“Let a hundred flowers bloom; let a hundred schools of thought contend.” – Mao Tse-Tung, 1956.
This quote serves as the backdrop for A Hundred Flowers, a tale of one family’s journey to survive Mao’s Communist China. While Mao seemingly encouraged scholars and academics to be open and honest about politics, government, and learning, it was a guise to catch rebels in the act.
Kai Ying’s husband, Sheng, is one of the individuals arrested by Communist soldiers who accuse him of writing an oppositional letter and of being a threat to China; for this, he is sent away to a reeducation camp (for an undetermined amount of time) so that he may learn to be a good citizen by doing hard labor and living in squalid conditions.
It is here that the story begins – Sheng has been gone for several months, leaving behind Kai Ying, his father, Wei, his son Tao, and his “Aunt” Song – and the family is still trying to cope with his absence. Attempting to remember his father, young Tao climbs a tree in the courtyard, and comes crashing down, breaking his leg. It is with this act that the story begins, and as Tao heals, he watches the world around him change. Through the eyes of various characters, we come to understand that Tao’s injury may in fact be the gateway to recovery as it spurs everyone into action (and ultimately forces them to reveal long-hidden secrets that could threaten their family bond). Kai Ying, an herbalist, must reconcile with the fact that while she may be a talented healer for others, there are things which she will never be able to overcome, and Wei, a retired art historian, is in fact forced to grapple with the reality that he never really knew his son, and now it may be too late. In the midst of this, Suyin, a young pregnant teenager, finds refuge with the family, and is forced to question her notion of home in order to figure out where she really belongs.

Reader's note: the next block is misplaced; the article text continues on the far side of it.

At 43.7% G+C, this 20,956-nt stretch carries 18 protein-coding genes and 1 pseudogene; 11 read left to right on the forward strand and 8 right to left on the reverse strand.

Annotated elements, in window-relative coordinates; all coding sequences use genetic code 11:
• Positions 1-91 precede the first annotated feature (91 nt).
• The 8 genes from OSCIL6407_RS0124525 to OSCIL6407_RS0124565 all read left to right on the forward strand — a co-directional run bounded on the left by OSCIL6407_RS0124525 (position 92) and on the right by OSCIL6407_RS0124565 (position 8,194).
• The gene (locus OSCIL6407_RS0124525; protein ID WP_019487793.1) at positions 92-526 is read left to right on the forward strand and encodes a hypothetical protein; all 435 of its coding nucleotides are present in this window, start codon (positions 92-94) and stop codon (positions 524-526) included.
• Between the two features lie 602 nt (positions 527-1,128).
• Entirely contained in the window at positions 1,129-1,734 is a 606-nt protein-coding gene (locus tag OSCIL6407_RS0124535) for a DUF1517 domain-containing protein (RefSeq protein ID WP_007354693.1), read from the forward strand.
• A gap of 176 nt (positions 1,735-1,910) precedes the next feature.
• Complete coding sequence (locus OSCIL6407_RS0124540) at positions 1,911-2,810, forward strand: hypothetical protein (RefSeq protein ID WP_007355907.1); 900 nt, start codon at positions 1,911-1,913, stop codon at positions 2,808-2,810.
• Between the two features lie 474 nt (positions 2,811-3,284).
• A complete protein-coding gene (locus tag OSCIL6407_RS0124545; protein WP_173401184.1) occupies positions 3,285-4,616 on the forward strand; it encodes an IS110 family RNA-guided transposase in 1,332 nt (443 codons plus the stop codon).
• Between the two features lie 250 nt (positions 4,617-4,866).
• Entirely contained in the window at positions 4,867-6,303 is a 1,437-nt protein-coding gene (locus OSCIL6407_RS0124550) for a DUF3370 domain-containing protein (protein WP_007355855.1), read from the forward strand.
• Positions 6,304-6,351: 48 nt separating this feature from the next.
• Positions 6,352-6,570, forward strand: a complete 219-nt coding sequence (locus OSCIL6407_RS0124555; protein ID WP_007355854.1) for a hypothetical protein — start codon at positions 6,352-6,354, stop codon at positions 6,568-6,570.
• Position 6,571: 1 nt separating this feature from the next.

With a sense of the Chinese culture in the Communist 1950s, A Hundred Flowers is a delightful piece of historical fiction, but it is the story of the family that is so compelling. Each character gets to share their view (this is done in a third person narrative style which is very approachable and enjoyable), and we learn about how deeply the Communist Revolution touched everyone, regardless of age or class. This story is poetically written and is a wonderful read, even for those who are not very familiar with Communist China. The choices that the characters make and how those culminate at the end, however, may be the one element that readers struggle with. We don’t necessarily get attached to all of the characters, so it is a bit diffciult to understand their actions and motives at times. Overall,however, this is a powerful read that tells a timeless tale of
what it means to be family.